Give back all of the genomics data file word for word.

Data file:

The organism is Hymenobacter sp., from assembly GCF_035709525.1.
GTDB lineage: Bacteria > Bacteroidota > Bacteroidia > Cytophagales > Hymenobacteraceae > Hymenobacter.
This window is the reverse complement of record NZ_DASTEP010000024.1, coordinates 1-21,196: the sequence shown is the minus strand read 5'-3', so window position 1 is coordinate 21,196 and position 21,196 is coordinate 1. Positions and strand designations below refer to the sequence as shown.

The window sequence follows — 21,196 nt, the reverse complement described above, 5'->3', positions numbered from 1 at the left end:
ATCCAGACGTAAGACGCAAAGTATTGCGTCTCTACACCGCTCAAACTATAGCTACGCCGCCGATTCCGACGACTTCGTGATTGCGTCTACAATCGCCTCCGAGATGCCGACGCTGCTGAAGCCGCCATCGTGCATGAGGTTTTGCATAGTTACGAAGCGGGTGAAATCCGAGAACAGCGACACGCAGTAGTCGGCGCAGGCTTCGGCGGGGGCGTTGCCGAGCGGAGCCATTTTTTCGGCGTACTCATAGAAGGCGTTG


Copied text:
The organism is Hymenobacter sp., from assembly GCF_035709525.1.
GTDB lineage: Bacteria > Bacteroidota > Bacteroidia > Cytophagales > Hymenobacteraceae > Hymenobacter.
This window is the reverse complement of record NZ_DASTEP010000024.1, coordinates 1-21,196: the sequence shown is the minus strand read 5'-3', so window position 1 is coordinate 21,196 and position 21,196 is coordinate 1. Positions and strand designations below refer to the sequence as shown.

The window sequence follows — 21,196 nt, the reverse complement described above, 5'->3', positions numbered from 1 at the left end:
ATCCAGACGTAAGACGCAAAGTATTGCGTCTCTACACCGCTCAAACTATAGCTACGCCGCCGATTCCGACGACTTCGTGATTGCGTCTACAATCGCCTCCGAGATGCCGACGCTGCTGAAGCCGCCATCGTGCATGAGGTTTTGCATAGTTACGAAGCGGGTGAAATCCGAGAACAGCGACACGCAGTAGTCGGCGCAGGCTTCGGCGGGGGCGTTGCCGAGCGGAGCCATTTTTTCGGCGTACTCATAGAAGGCGTTG